|Subject:||Re: [Discuss-gnuradio] CW between bursts|
|Date:||Mon, 12 Dec 2011 05:52:51 +0000|
Thanks for your response. Please see below.
From: discuss-gnuradio-bounces+address@hidden [discuss-gnuradio-bounces+address@hidden on behalf of Marcus D. Leech address@hidden
Sent: Monday, December 12, 2011 12:05 AM
Subject: Re: [Discuss-gnuradio] CW between bursts
On 11/12/11 11:26 PM, Nowlan, Sean wrote:
>Mixers generally have between 30 and 40dB of LO suppression, so what you see is roughly what you'd
> expect. Calibrating the I/Q phase and magnitude will help move the suppression towards the lower
> end, I think.
I'll give this a shot, but I'm not sure calibration is supported on RFX900 yet. (It doesn't appear here yet: http://files.ettus.com/uhd_docs/manual/html/calibration.html)
>There's a "tension" here between wanting to maintain phase-coherence in the mixer between bursts,
> and wanting to suppress the LO between bursts. Not sure that it's configurable, but perhaps
> it should be?
>In a heterodyne system, the LO is very often outside the passband of the TX filters, but in
> direct->conversion or small-offset up-conversion, you may not have that luxury. I looked at the git-log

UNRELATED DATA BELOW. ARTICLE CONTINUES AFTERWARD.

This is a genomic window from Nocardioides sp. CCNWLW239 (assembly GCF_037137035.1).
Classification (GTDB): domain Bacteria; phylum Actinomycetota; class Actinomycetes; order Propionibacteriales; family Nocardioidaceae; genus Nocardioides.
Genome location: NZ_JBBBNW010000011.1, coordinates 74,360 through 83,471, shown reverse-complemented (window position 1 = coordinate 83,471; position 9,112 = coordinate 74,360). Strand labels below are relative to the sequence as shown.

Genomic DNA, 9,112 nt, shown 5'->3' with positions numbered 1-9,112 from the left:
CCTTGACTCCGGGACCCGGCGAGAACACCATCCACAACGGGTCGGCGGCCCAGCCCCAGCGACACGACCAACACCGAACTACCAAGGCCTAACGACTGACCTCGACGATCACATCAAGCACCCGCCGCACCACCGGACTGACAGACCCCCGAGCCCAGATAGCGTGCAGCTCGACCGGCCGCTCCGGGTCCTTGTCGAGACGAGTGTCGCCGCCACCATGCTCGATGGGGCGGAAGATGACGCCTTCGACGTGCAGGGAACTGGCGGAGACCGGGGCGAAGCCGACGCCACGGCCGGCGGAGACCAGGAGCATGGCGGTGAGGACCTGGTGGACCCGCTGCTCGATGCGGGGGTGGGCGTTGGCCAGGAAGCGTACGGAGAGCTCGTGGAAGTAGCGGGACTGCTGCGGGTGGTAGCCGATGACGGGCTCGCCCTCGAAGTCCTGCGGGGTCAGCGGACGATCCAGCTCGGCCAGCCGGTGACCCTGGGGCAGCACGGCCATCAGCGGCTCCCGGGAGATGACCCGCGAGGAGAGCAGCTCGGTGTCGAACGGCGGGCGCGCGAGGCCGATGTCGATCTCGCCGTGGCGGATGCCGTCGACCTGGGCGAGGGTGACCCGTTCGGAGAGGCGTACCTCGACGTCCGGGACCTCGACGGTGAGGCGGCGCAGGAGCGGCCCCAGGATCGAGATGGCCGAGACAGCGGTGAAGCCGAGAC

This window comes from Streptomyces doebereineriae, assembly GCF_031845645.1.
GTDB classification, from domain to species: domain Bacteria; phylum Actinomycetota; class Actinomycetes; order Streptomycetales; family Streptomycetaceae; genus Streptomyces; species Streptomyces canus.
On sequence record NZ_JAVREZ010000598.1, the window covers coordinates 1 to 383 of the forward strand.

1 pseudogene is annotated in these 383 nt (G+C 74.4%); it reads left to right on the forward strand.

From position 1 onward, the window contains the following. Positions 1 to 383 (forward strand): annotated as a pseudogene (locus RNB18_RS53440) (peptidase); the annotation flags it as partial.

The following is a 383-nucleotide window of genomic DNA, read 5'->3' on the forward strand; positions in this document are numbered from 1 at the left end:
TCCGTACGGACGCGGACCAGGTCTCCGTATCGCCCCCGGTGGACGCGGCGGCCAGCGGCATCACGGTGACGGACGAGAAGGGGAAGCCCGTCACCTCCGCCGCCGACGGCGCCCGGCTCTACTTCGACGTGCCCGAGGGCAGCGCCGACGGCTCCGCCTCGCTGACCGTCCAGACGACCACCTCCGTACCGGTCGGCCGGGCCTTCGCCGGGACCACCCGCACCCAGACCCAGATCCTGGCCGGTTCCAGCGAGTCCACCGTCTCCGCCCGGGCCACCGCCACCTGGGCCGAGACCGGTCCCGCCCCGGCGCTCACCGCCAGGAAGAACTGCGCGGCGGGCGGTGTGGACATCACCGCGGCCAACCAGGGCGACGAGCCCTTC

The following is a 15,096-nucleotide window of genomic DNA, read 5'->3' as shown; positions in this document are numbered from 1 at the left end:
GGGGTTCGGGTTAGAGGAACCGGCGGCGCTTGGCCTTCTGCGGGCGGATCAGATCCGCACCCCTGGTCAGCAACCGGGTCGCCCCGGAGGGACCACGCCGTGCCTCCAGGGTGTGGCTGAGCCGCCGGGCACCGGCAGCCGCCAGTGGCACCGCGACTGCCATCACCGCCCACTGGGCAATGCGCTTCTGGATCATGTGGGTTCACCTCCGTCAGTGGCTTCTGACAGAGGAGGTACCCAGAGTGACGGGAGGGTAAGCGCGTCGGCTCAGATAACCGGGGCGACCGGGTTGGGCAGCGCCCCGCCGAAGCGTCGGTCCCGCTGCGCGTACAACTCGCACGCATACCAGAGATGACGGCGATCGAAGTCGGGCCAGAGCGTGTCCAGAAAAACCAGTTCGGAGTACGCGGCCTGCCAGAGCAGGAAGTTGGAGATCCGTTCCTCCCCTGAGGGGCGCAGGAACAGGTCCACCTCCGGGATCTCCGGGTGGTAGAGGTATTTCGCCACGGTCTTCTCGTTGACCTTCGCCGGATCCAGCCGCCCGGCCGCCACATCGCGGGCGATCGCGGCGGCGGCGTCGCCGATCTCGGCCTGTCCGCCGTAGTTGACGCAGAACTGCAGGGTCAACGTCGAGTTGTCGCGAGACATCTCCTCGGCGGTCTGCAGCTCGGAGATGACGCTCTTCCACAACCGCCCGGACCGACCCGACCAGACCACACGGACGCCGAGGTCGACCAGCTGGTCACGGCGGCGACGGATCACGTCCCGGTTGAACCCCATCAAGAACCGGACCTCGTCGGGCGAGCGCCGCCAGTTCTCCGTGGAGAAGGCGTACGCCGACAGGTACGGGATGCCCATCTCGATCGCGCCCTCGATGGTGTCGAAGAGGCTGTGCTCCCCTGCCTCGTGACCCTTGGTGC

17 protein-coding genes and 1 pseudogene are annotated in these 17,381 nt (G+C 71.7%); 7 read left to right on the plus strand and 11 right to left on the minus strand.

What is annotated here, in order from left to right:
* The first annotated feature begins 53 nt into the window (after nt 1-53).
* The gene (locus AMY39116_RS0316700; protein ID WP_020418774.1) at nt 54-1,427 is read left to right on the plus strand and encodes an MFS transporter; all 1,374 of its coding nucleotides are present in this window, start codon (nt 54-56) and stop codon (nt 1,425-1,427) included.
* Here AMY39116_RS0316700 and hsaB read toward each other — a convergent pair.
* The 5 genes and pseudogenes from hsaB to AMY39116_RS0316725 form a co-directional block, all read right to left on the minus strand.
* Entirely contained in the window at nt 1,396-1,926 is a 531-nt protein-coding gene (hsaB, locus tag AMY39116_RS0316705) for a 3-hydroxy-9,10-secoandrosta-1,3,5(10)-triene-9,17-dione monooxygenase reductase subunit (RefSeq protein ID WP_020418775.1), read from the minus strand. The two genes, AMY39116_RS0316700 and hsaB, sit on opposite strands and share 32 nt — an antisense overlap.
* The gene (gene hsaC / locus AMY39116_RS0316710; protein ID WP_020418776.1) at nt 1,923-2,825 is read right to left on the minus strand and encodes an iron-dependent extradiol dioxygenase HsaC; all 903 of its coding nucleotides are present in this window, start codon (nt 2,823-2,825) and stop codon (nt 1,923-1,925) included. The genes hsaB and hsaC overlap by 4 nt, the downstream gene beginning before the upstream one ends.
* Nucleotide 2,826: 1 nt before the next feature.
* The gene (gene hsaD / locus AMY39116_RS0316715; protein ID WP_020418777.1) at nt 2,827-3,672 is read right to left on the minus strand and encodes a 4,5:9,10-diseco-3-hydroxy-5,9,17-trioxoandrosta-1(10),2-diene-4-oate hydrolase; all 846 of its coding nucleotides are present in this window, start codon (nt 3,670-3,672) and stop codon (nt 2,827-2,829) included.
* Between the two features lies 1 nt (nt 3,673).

> of the most recent UHD, and it looks like Jason added shutting-down the TX mixer between bursts, so
> I don't know which strategy "won" (keep mixer up between bursts to give phase coherency across
> bursts, or shutdown the mixer between bursts to suppress the LO between bursts).
Is this phase coherence helped by using a stable reference clock? Is phase incoherence caused by random drift in a PLL or some other component?
>You might try the most-recent UHD and appropriate FPGA, etc, to see if you are now getting
> LO suppression between bursts.
I'll try this too. I think I'm using a version that is a month or 2 old.
>In a more traditional radio, the combination of the LO being out-of-band with respect to the final
> TX filters, and keying of the TX amplifiers makes this a non-problem. But turning on and off
> the various components in the analog chain has its own problems--they take a finite time to turn
> on, and stabilize, so you end up with *other* issues as a result.
So could I use LO offset and push it outside the transmit filter bands? (Whatever those are; I'll have to look through the specs; but I believe I'm limited by the range of the offset). Would this LO bleedthrough be fully suppressed at that point, and what negative effects might I expect? I'm not a very experienced RF guy, so a lot of the front-end stuff is new to me.
-- Principal Investigator Shirleys Bay Radio Astronomy Consortium http://www.sbrac.org
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